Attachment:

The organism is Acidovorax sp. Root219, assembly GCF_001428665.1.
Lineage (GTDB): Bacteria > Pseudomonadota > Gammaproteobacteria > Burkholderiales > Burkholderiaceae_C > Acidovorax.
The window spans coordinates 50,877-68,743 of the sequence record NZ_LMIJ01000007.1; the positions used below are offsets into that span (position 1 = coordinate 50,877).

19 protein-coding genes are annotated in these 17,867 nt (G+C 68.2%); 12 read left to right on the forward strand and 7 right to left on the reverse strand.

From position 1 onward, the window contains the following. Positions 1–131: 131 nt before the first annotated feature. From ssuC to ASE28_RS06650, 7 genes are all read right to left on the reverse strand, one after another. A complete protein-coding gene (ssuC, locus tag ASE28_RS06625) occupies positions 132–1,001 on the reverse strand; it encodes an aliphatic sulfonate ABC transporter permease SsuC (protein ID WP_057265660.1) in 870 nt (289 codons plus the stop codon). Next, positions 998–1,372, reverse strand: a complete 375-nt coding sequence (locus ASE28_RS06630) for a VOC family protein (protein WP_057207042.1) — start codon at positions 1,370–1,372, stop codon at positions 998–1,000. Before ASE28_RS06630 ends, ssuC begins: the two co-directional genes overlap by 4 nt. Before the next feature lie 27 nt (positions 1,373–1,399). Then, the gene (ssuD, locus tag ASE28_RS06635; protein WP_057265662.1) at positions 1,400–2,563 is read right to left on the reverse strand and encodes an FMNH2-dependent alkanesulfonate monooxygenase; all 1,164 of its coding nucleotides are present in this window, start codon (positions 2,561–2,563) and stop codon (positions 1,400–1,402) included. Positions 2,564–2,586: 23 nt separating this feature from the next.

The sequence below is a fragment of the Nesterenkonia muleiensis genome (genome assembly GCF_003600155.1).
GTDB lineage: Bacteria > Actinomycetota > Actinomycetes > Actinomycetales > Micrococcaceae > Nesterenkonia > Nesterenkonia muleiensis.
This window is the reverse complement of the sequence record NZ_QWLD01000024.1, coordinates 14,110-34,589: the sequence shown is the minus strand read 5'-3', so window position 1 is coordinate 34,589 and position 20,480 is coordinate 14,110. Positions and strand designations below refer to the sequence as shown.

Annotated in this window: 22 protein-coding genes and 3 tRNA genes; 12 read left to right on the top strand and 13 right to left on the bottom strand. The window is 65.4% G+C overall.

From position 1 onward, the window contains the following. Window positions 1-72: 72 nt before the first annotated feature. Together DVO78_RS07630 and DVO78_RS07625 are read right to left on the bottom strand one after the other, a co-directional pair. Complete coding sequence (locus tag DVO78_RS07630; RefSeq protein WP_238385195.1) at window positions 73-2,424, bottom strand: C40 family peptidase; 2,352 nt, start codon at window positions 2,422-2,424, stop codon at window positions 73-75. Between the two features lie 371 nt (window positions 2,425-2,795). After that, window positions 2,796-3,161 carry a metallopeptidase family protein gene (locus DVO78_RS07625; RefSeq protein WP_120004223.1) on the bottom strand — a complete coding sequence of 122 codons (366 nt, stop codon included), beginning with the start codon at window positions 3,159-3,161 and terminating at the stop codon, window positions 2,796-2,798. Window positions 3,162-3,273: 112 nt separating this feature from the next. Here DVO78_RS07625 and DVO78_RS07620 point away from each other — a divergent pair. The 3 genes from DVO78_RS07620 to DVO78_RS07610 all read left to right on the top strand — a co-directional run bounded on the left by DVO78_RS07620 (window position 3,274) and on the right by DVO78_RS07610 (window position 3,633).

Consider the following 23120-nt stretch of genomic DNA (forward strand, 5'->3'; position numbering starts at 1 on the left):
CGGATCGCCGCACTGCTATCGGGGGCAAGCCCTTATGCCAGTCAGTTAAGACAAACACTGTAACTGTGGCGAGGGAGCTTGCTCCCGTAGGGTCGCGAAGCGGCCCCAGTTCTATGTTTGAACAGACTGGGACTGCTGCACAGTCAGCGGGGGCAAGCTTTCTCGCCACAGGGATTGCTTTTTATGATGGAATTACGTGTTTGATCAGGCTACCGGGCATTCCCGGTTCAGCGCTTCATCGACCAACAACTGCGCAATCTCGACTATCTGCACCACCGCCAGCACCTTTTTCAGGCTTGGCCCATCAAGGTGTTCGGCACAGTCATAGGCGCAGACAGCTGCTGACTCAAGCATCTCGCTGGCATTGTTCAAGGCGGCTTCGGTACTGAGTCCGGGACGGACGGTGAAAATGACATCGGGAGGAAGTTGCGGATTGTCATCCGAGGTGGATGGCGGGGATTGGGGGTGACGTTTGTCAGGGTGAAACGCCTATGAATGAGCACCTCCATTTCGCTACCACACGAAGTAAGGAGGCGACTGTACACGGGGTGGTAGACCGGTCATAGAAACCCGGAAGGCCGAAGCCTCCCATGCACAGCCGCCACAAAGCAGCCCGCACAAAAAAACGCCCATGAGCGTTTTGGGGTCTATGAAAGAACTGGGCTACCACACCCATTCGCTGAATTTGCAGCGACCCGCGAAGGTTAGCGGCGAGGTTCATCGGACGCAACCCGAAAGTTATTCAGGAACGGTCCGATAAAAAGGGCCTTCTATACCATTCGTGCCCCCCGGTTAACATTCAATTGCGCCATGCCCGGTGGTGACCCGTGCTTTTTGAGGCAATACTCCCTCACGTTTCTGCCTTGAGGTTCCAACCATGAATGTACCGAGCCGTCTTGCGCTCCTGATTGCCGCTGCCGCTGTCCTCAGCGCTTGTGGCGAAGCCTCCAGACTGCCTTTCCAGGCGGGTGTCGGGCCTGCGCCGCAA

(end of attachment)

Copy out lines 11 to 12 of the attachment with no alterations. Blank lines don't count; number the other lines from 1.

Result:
Consider the following 23120-nt stretch of genomic DNA (forward strand, 5'->3'; position numbering starts at 1 on the left):
CGGATCGCCGCACTGCTATCGGGGGCAAGCCCTTATGCCAGTCAGTTAAGACAAACACTGTAACTGTGGCGAGGGAGCTTGCTCCCGTAGGGTCGCGAAGCGGCCCCAGTTCTATGTTTGAACAGACTGGGACTGCTGCACAGTCAGCGGGGGCAAGCTTTCTCGCCACAGGGATTGCTTTTTATGATGGAATTACGTGTTTGATCAGGCTACCGGGCATTCCCGGTTCAGCGCTTCATCGACCAACAACTGCGCAATCTCGACTATCTGCACCACCGCCAGCACCTTTTTCAGGCTTGGCCCATCAAGGTGTTCGGCACAGTCATAGGCGCAGACAGCTGCTGACTCAAGCATCTCGCTGGCATTGTTCAAGGCGGCTTCGGTACTGAGTCCGGGACGGACGGTGAAAATGACATCGGGAGGAAGTTGCGGATTGTCATCCGAGGTGGATGGCGGGGATTGGGGGTGACGTTTGTCAGGGTGAAACGCCTATGAATGAGCACCTCCATTTCGCTACCACACGAAGTAAGGAGGCGACTGTACACGGGGTGGTAGACCGGTCATAGAAACCCGGAAGGCCGAAGCCTCCCATGCACAGCCGCCACAAAGCAGCCCGCACAAAAAAACGCCCATGAGCGTTTTGGGGTCTATGAAAGAACTGGGCTACCACACCCATTCGCTGAATTTGCAGCGACCCGCGAAGGTTAGCGGCGAGGTTCATCGGACGCAACCCGAAAGTTATTCAGGAACGGTCCGATAAAAAGGGCCTTCTATACCATTCGTGCCCCCCGGTTAACATTCAATTGCGCCATGCCCGGTGGTGACCCGTGCTTTTTGAGGCAATACTCCCTCACGTTTCTGCCTTGAGGTTCCAACCATGAATGTACCGAGCCGTCTTGCGCTCCTGATTGCCGCTGCCGCTGTCCTCAGCGCTTGTGGCGAAGCCTCCAGACTGCCTTTCCAGGCGGGTGTCGGGCCTGCGCCGCAA